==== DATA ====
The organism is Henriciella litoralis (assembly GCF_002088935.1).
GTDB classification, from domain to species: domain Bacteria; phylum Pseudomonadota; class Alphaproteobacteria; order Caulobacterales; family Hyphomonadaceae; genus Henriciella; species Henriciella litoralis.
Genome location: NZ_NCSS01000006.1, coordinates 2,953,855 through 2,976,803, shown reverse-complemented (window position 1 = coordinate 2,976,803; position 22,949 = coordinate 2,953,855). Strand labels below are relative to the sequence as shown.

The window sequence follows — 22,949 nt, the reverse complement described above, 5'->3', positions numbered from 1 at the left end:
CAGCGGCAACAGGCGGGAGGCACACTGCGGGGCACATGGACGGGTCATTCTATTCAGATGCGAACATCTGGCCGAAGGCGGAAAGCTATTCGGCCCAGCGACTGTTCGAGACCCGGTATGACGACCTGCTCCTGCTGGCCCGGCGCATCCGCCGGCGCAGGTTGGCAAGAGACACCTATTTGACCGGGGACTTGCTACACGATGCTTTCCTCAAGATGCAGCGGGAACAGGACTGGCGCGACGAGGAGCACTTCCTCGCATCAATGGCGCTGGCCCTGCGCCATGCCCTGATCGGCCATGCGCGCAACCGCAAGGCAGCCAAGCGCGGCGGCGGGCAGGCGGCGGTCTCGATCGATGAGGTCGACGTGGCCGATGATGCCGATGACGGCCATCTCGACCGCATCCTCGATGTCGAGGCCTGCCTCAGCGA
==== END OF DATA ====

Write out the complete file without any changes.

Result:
The organism is Henriciella litoralis (assembly GCF_002088935.1).
GTDB classification, from domain to species: domain Bacteria; phylum Pseudomonadota; class Alphaproteobacteria; order Caulobacterales; family Hyphomonadaceae; genus Henriciella; species Henriciella litoralis.
Genome location: NZ_NCSS01000006.1, coordinates 2,953,855 through 2,976,803, shown reverse-complemented (window position 1 = coordinate 2,976,803; position 22,949 = coordinate 2,953,855). Strand labels below are relative to the sequence as shown.

The window sequence follows — 22,949 nt, the reverse complement described above, 5'->3', positions numbered from 1 at the left end:
CAGCGGCAACAGGCGGGAGGCACACTGCGGGGCACATGGACGGGTCATTCTATTCAGATGCGAACATCTGGCCGAAGGCGGAAAGCTATTCGGCCCAGCGACTGTTCGAGACCCGGTATGACGACCTGCTCCTGCTGGCCCGGCGCATCCGCCGGCGCAGGTTGGCAAGAGACACCTATTTGACCGGGGACTTGCTACACGATGCTTTCCTCAAGATGCAGCGGGAACAGGACTGGCGCGACGAGGAGCACTTCCTCGCATCAATGGCGCTGGCCCTGCGCCATGCCCTGATCGGCCATGCGCGCAACCGCAAGGCAGCCAAGCGCGGCGGCGGGCAGGCGGCGGTCTCGATCGATGAGGTCGACGTGGCCGATGATGCCGATGACGGCCATCTCGACCGCATCCTCGATGTCGAGGCCTGCCTCAGCGA